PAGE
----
One of the jewels in the Fairfax County “crown” is its park system. With nearly 23,000 acres of parkland, including 417 parks, nine recreation centers, eight public golf courses, five nature centers, and countless playgrounds and athletic fields, the Fairfax County Park Authority provides recreation opportunities as well as stewardship of natural and cultural resources. A long-range park planning process to determine future needs for parks began in early 2007, and the resulting Great Parks, Great Communities draft plan is available for public review and comment. In the fall, the Park Authority will hold four public comment meetings (to be announced) and will continue to collect suggestions for the remainder of the year. Park Authority Board adoption of the final plan is anticipated in early 2011.
The draft plan is posted at www.fairfaxcounty.gov/parks/plandev/greatparks.htm, and includes eight themes relating to parkland, resources and facilities: connectivity, community building, service delivery, facility reinvestment, land acquisition, resource interpretation, cultural resource stewardship, and natural resource stewardship. You can provide your own suggestions on-line by clicking on the button at the top right of the Web page. Periodic assessments like this help the Park Authority Board and staff plan for and design future facilities for a growing population. Demands for more playing fields, especially with all-weather synthetic turf, came forward as part of previous assessments. Likewise, off-leash dog parks and sports opportunities, like cricket fields and badminton courts, are the result of changing demands by our diverse population.
A quick look at the comments already posted reveals that respondents would like more trail connections, public performance space (check out the amphitheatre at Mason District Park – absolutely the finest performance venue in our park system, but I am biased!), public art in the parks (yea!), removal of non-native invasive plants, and improve tree canopy. One request is for “flexible open spaces for social interaction.” How the Park Authority will address that one probably is open to a lot of interpretation.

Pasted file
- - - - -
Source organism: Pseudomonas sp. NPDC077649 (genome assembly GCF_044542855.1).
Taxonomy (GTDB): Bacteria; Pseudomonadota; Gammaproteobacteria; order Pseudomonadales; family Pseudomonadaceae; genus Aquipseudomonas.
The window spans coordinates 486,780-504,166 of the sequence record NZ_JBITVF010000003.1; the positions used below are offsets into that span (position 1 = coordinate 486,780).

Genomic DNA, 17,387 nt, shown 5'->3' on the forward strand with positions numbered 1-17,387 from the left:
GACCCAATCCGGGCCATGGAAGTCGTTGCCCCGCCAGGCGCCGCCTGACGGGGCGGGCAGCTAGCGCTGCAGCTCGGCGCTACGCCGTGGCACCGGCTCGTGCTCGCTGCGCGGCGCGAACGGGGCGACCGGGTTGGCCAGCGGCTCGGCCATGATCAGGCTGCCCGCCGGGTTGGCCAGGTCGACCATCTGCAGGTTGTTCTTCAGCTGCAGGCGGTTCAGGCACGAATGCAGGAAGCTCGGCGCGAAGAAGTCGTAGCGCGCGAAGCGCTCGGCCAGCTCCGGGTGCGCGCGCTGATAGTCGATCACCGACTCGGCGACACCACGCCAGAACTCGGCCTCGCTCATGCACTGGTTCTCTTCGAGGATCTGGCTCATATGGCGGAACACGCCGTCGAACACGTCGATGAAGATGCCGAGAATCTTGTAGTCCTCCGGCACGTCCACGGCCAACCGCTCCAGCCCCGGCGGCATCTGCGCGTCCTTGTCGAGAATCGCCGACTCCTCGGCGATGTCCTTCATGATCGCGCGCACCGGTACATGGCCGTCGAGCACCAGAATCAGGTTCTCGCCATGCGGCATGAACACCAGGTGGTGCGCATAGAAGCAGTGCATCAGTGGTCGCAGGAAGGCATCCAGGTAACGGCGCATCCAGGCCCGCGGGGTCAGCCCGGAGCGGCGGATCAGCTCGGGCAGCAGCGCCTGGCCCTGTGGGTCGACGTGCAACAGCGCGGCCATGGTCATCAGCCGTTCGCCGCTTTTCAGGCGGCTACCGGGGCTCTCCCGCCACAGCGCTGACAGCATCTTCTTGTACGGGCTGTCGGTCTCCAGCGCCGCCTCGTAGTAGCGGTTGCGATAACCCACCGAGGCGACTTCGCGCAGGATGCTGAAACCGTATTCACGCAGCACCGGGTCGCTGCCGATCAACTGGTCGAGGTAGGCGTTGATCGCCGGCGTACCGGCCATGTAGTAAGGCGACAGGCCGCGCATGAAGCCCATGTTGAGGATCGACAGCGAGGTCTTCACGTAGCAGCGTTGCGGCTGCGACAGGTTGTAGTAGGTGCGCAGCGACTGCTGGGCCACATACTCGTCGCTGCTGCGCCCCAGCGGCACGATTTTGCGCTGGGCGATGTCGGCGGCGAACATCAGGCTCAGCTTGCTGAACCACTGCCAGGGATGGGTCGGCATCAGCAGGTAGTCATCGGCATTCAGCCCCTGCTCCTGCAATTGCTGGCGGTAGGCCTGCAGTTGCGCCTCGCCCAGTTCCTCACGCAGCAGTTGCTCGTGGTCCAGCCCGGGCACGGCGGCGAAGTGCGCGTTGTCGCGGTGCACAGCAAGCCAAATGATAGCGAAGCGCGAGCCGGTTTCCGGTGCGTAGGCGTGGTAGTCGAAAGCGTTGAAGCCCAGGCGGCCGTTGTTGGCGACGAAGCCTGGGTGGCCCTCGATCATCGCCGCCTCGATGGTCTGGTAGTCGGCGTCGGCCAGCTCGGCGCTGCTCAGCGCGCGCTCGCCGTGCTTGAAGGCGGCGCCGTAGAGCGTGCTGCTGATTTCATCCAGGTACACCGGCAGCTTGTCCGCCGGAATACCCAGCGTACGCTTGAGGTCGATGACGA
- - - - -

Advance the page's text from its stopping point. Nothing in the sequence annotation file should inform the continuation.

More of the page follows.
This is your opportunity to make suggestions to the Park Authority about parks in your neighborhood, and the kinds of activities you would like to see. If you are a young parent, you might want more playgrounds and tot lots in specific places. If you are a grandparent, those items are important, but you might also want more passive recreation options, or garden plots, or meditation areas. Ideas are limited only if you don’t weigh in with yours.
There still are two weeks of free concerts left in this summer’s Spotlight by Starlight series at Mason District Park. Tomorrow night’s concert features Swing Shift, a very popular swing band. Sometimes couples dance in the aisles! Sunday night’s show will be the Falls Church Concert Band, and Wednesday will be the jazz sounds of Jacques Johnson and Friends. All evening shows begin at 7:30. This Saturday’s children show features Bill Wellington and his songs; July’s rained-out DinoRock show is rescheduled for Saturday, August 28. Saturday shows begin at 10 a.m. Mason District Park is located at 6621 Columbia Pike in Annandale. Bench seating is available, but some patrons prefer to bring their lawn chairs. There is plenty of room for everyone.
Penny Gross is the Mason District Supervisor in the Fairfax County Board of Supervisors. She may be e-mailed at firstname.lastname@example.org